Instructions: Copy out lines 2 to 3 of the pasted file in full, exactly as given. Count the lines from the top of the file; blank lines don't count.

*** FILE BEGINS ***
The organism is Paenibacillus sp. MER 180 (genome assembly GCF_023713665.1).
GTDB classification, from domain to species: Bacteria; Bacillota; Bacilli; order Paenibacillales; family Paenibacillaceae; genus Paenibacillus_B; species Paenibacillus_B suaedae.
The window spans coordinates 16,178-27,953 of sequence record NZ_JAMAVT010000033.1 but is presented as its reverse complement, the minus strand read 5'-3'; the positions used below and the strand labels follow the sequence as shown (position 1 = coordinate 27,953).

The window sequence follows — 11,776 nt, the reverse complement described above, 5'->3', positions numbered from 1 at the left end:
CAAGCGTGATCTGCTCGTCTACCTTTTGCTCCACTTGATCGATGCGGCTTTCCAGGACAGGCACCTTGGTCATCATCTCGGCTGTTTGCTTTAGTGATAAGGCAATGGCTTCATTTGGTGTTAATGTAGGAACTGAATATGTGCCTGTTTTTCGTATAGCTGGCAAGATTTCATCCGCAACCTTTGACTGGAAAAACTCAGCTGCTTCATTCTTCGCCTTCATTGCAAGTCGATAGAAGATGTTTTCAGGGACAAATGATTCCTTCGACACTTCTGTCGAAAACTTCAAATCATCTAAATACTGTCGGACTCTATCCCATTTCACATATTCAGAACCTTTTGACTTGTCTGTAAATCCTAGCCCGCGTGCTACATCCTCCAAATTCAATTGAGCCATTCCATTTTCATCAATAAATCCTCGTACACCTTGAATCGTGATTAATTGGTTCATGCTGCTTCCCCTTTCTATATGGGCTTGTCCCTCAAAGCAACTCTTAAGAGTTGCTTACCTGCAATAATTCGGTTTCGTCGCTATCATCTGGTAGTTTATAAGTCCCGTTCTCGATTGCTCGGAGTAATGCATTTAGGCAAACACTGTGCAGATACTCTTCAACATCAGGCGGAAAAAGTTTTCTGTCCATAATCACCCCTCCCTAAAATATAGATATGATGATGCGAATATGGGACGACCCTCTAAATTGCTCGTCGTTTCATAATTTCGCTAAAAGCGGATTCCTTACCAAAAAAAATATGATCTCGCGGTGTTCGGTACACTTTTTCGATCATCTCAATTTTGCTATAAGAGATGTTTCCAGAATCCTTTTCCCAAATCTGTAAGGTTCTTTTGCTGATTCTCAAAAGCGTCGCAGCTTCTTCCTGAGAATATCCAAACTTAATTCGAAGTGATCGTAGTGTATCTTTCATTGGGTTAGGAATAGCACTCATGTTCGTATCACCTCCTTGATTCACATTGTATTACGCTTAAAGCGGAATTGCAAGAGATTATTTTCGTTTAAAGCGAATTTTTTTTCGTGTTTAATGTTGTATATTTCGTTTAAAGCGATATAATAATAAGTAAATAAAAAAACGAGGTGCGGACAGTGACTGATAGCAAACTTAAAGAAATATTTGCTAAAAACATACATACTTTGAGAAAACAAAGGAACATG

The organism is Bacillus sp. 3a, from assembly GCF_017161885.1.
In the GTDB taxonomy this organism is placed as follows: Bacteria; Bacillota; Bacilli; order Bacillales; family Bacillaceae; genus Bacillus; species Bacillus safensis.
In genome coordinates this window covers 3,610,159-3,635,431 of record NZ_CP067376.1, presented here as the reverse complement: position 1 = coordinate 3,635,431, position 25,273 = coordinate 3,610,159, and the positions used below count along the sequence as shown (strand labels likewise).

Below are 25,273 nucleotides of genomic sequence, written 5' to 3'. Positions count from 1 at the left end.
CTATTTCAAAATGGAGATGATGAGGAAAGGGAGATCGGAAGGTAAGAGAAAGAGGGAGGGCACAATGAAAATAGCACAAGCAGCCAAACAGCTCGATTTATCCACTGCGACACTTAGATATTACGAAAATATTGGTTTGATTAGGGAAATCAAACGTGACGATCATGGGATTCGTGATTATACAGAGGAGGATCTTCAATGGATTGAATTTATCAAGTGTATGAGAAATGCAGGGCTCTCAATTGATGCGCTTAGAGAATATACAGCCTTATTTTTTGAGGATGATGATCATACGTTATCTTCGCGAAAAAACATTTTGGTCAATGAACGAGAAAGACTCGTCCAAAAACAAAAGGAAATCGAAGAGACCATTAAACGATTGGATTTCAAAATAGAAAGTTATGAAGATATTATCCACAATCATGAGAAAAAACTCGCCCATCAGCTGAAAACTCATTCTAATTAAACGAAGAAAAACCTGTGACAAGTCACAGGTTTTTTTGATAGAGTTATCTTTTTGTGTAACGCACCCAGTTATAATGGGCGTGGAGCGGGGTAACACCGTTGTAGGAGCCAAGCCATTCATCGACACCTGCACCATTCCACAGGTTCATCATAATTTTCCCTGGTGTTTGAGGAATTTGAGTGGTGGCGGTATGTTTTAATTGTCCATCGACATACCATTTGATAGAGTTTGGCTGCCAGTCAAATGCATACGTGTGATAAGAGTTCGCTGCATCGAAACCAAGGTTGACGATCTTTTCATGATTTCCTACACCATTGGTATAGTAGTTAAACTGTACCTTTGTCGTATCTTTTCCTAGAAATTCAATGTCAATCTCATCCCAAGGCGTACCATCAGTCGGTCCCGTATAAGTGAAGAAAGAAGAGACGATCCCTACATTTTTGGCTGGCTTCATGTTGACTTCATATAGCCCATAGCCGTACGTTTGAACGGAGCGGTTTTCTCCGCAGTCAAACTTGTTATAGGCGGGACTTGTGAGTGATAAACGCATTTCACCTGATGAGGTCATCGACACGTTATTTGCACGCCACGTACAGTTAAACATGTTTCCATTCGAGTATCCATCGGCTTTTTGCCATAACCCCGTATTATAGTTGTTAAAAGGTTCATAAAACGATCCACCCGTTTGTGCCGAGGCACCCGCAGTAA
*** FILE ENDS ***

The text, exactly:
GTDB classification, from domain to species: Bacteria; Bacillota; Bacilli; order Paenibacillales; family Paenibacillaceae; genus Paenibacillus_B; species Paenibacillus_B suaedae.
The window spans coordinates 16,178-27,953 of sequence record NZ_JAMAVT010000033.1 but is presented as its reverse complement, the minus strand read 5'-3'; the positions used below and the strand labels follow the sequence as shown (position 1 = coordinate 27,953).